Relative Advantage of Using Slide Presentations

Slide presentation software have been used since the early 90’s throughout education and the business world. What started out as simple text has evolved into interactive, colorful, and engaging way of communicating information. When done right, a presentation can keep the audience engaged through audio, visual, and interaction. If done wrong, your audience is bored, disengaged, and does not learn the information.

The most common presentation tools used today are Microsoft PowerPoint, Google Slides, Prezi, and Apple’s Keynote. All of these presentation platforms are designed to relay information in an engaging way. However, often times the information is poorly delivered through overuse of text, and non-complementing graphics.

Regardless of which presentation software you are using, one must remember the following ten tips by Garr Reynolds in order to communicate information most effectively.

  1. Keep it simple
  2. Limit bullet points and text
  3. Limit transitions and animation
  4. Use high-quality graphics
  5. Have a visual theme, but avoid templates
  6. Use appropriate charts
  7. Use color well
  8. Choose your fonts well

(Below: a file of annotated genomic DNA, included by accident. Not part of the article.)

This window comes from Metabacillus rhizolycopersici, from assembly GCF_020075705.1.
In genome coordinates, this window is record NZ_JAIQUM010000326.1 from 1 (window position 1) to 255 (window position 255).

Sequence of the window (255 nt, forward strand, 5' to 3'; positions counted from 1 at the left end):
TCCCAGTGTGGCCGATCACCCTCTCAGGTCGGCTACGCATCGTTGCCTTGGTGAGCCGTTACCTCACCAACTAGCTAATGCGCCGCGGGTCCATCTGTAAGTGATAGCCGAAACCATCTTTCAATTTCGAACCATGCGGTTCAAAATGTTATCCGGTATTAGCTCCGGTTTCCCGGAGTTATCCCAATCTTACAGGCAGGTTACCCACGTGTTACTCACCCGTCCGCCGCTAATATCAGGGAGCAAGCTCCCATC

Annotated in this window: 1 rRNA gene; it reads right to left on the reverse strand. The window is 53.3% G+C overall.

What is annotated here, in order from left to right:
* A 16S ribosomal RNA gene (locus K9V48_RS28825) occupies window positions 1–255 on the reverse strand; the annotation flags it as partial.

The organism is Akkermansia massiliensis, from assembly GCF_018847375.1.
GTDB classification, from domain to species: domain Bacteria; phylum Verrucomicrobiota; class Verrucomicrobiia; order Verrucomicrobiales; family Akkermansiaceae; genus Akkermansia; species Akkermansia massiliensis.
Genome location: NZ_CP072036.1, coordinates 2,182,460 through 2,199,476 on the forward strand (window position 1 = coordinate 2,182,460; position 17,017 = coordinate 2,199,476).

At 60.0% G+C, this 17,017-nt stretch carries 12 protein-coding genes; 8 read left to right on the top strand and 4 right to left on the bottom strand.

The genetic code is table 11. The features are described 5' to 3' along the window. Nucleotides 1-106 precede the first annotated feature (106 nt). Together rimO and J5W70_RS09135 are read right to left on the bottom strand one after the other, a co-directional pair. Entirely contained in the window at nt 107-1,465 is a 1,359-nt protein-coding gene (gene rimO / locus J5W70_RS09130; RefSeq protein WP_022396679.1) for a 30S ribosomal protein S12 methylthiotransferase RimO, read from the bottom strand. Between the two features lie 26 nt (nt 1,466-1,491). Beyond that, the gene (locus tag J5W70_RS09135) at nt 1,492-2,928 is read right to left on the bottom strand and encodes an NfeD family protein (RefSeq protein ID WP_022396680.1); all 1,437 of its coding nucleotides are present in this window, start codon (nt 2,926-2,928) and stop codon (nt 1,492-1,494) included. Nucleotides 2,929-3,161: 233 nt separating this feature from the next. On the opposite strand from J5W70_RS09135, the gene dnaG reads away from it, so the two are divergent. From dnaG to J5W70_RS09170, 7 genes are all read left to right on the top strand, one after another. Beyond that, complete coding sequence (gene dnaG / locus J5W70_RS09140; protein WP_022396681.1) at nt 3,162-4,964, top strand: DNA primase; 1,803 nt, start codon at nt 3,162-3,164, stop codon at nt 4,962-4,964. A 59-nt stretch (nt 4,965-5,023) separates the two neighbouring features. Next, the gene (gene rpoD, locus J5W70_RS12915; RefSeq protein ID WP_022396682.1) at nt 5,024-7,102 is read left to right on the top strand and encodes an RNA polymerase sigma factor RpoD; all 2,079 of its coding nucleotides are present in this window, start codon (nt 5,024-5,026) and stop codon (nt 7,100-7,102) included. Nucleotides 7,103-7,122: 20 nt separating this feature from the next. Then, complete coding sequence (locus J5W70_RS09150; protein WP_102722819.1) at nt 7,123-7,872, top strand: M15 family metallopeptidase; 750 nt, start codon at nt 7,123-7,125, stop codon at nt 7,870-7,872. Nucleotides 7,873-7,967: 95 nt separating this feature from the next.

9. Use audio or video
  10. Segment information



Gaskins, R., (2012, July 30). ViewPoint: How PowerPoint changed Microsoft and my life. Retrieved from:

Reynolds, G., (2013). Top ten slide tips. Retreived from:


1 thought on “Relative Advantage of Using Slide Presentations

  1. Hi Chris,
    A very precise posting! I think you encapsulated the main issues in a nutshell. I have been thinking about the difference between tools such as Prezi and PPT, and the PowToon which I used recently. In a way, all the same rules apply, but each tool is slightly different in what it has to offer in terms of the ‘dimensionality’ of how it can communicate. I used to find Prezi a little daunting, even though I am a visual learner. However, the more updated version I find much easier to use, ironically because in the creation area they have adopted a more ‘flat’ PPT-like approach to slide organisation!

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